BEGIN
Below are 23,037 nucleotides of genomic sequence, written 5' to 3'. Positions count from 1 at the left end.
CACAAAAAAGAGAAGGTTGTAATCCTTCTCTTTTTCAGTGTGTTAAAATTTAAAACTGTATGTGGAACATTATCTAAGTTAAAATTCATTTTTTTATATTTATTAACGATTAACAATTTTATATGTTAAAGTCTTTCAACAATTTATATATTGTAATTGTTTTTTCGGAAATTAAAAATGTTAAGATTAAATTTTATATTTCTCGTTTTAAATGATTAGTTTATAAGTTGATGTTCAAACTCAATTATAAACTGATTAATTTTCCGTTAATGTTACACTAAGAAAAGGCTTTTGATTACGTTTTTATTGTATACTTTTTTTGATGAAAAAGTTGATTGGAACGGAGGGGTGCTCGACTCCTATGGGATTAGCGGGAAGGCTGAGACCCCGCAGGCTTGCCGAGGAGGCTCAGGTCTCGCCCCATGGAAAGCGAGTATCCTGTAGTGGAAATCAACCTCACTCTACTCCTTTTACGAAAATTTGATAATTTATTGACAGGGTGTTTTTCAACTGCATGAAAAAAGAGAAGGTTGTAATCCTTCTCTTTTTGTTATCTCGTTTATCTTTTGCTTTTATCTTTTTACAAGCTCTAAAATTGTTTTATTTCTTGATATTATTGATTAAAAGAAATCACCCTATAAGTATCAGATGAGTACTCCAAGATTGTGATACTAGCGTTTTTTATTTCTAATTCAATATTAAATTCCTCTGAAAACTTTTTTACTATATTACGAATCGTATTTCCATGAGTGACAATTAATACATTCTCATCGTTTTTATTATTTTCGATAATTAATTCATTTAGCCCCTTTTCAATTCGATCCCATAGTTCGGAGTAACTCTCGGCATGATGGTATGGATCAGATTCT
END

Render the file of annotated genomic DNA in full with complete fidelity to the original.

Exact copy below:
Below are 23,037 nucleotides of genomic sequence, written 5' to 3'. Positions count from 1 at the left end.
CACAAAAAAGAGAAGGTTGTAATCCTTCTCTTTTTCAGTGTGTTAAAATTTAAAACTGTATGTGGAACATTATCTAAGTTAAAATTCATTTTTTTATATTTATTAACGATTAACAATTTTATATGTTAAAGTCTTTCAACAATTTATATATTGTAATTGTTTTTTCGGAAATTAAAAATGTTAAGATTAAATTTTATATTTCTCGTTTTAAATGATTAGTTTATAAGTTGATGTTCAAACTCAATTATAAACTGATTAATTTTCCGTTAATGTTACACTAAGAAAAGGCTTTTGATTACGTTTTTATTGTATACTTTTTTTGATGAAAAAGTTGATTGGAACGGAGGGGTGCTCGACTCCTATGGGATTAGCGGGAAGGCTGAGACCCCGCAGGCTTGCCGAGGAGGCTCAGGTCTCGCCCCATGGAAAGCGAGTATCCTGTAGTGGAAATCAACCTCACTCTACTCCTTTTACGAAAATTTGATAATTTATTGACAGGGTGTTTTTCAACTGCATGAAAAAAGAGAAGGTTGTAATCCTTCTCTTTTTGTTATCTCGTTTATCTTTTGCTTTTATCTTTTTACAAGCTCTAAAATTGTTTTATTTCTTGATATTATTGATTAAAAGAAATCACCCTATAAGTATCAGATGAGTACTCCAAGATTGTGATACTAGCGTTTTTTATTTCTAATTCAATATTAAATTCCTCTGAAAACTTTTTTACTATATTACGAATCGTATTTCCATGAGTGACAATTAATACATTCTCATCGTTTTTATTATTTTCGATAATTAATTCATTTAGCCCCTTTTCAATTCGATCCCATAGTTCGGAGTAACTCTCGGCATGATGGTATGGATCAGATTCT